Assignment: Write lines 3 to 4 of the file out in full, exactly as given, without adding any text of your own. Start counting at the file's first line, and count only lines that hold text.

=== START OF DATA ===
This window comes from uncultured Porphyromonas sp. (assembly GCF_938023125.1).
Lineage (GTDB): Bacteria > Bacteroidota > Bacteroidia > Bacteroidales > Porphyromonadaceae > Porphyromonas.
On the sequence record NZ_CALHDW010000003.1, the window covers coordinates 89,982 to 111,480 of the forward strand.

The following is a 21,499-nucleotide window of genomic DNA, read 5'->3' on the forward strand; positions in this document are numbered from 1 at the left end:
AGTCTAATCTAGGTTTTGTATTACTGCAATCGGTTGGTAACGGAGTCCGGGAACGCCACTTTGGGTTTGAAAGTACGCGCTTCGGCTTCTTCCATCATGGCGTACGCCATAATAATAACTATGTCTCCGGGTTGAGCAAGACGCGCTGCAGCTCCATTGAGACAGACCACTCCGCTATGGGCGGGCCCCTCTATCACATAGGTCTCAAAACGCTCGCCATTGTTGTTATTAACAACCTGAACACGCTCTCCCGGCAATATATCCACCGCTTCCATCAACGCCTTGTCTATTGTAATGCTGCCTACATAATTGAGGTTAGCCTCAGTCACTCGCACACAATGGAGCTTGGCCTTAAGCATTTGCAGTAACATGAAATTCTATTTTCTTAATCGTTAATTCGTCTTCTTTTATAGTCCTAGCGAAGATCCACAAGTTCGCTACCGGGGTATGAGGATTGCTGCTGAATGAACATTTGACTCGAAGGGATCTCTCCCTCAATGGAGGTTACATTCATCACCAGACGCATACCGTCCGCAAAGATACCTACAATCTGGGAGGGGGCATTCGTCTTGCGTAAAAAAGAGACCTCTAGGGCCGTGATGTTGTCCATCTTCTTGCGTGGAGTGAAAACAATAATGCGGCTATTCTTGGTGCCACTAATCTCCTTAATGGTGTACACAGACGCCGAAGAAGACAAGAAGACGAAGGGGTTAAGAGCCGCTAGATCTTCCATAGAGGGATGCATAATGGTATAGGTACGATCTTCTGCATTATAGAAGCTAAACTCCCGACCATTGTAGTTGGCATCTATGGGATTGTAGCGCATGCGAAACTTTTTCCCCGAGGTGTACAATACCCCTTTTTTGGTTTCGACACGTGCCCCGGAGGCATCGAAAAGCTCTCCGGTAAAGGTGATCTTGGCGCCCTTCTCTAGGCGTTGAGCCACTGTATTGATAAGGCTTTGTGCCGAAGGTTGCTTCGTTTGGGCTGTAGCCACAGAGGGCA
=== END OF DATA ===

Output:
On the sequence record NZ_CALHDW010000003.1, the window covers coordinates 89,982 to 111,480 of the forward strand.

The following is a 21,499-nucleotide window of genomic DNA, read 5'->3' on the forward strand; positions in this document are numbered from 1 at the left end: